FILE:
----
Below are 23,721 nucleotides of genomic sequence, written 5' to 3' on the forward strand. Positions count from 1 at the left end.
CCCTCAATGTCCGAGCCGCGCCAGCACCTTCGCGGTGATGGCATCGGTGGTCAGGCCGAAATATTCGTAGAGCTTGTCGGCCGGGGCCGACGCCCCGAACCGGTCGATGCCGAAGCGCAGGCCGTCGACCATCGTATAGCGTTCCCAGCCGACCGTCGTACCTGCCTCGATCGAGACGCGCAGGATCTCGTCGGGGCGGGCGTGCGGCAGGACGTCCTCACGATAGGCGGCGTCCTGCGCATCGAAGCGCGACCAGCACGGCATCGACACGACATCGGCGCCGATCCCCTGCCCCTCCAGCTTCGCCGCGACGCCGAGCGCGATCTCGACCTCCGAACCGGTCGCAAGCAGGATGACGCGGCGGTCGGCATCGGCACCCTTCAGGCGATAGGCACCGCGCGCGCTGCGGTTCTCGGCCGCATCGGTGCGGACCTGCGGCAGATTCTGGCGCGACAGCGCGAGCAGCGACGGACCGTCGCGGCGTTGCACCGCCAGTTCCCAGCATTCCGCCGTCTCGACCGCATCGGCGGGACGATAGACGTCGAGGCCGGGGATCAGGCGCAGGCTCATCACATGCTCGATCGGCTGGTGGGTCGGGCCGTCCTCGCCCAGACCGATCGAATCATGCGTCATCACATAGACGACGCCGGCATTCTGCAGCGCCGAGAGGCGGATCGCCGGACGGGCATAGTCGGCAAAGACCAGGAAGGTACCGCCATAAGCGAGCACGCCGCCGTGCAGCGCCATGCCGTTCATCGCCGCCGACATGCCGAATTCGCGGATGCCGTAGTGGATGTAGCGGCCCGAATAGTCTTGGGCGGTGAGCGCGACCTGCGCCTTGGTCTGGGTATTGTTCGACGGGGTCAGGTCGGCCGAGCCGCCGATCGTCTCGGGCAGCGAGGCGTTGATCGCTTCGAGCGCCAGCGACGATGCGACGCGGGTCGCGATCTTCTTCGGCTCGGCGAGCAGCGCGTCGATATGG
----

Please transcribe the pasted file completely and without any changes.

Below are 23,721 nucleotides of genomic sequence, written 5' to 3' on the forward strand. Positions count from 1 at the left end.
CCCTCAATGTCCGAGCCGCGCCAGCACCTTCGCGGTGATGGCATCGGTGGTCAGGCCGAAATATTCGTAGAGCTTGTCGGCCGGGGCCGACGCCCCGAACCGGTCGATGCCGAAGCGCAGGCCGTCGACCATCGTATAGCGTTCCCAGCCGACCGTCGTACCTGCCTCGATCGAGACGCGCAGGATCTCGTCGGGGCGGGCGTGCGGCAGGACGTCCTCACGATAGGCGGCGTCCTGCGCATCGAAGCGCGACCAGCACGGCATCGACACGACATCGGCGCCGATCCCCTGCCCCTCCAGCTTCGCCGCGACGCCGAGCGCGATCTCGACCTCCGAACCGGTCGCAAGCAGGATGACGCGGCGGTCGGCATCGGCACCCTTCAGGCGATAGGCACCGCGCGCGCTGCGGTTCTCGGCCGCATCGGTGCGGACCTGCGGCAGATTCTGGCGCGACAGCGCGAGCAGCGACGGACCGTCGCGGCGTTGCACCGCCAGTTCCCAGCATTCCGCCGTCTCGACCGCATCGGCGGGACGATAGACGTCGAGGCCGGGGATCAGGCGCAGGCTCATCACATGCTCGATCGGCTGGTGGGTCGGGCCGTCCTCGCCCAGACCGATCGAATCATGCGTCATCACATAGACGACGCCGGCATTCTGCAGCGCCGAGAGGCGGATCGCCGGACGGGCATAGTCGGCAAAGACCAGGAAGGTACCGCCATAAGCGAGCACGCCGCCGTGCAGCGCCATGCCGTTCATCGCCGCCGACATGCCGAATTCGCGGATGCCGTAGTGGATGTAGCGGCCCGAATAGTCTTGGGCGGTGAGCGCGACCTGCGCCTTGGTCTGGGTATTGTTCGACGGGGTCAGGTCGGCCGAGCCGCCGATCGTCTCGGGCAGCGAGGCGTTGATCGCTTCGAGCGCCAGCGACGATGCGACGCGGGTCGCGATCTTCTTCGGCTCGGCGAGCAGCGCGTCGATATGG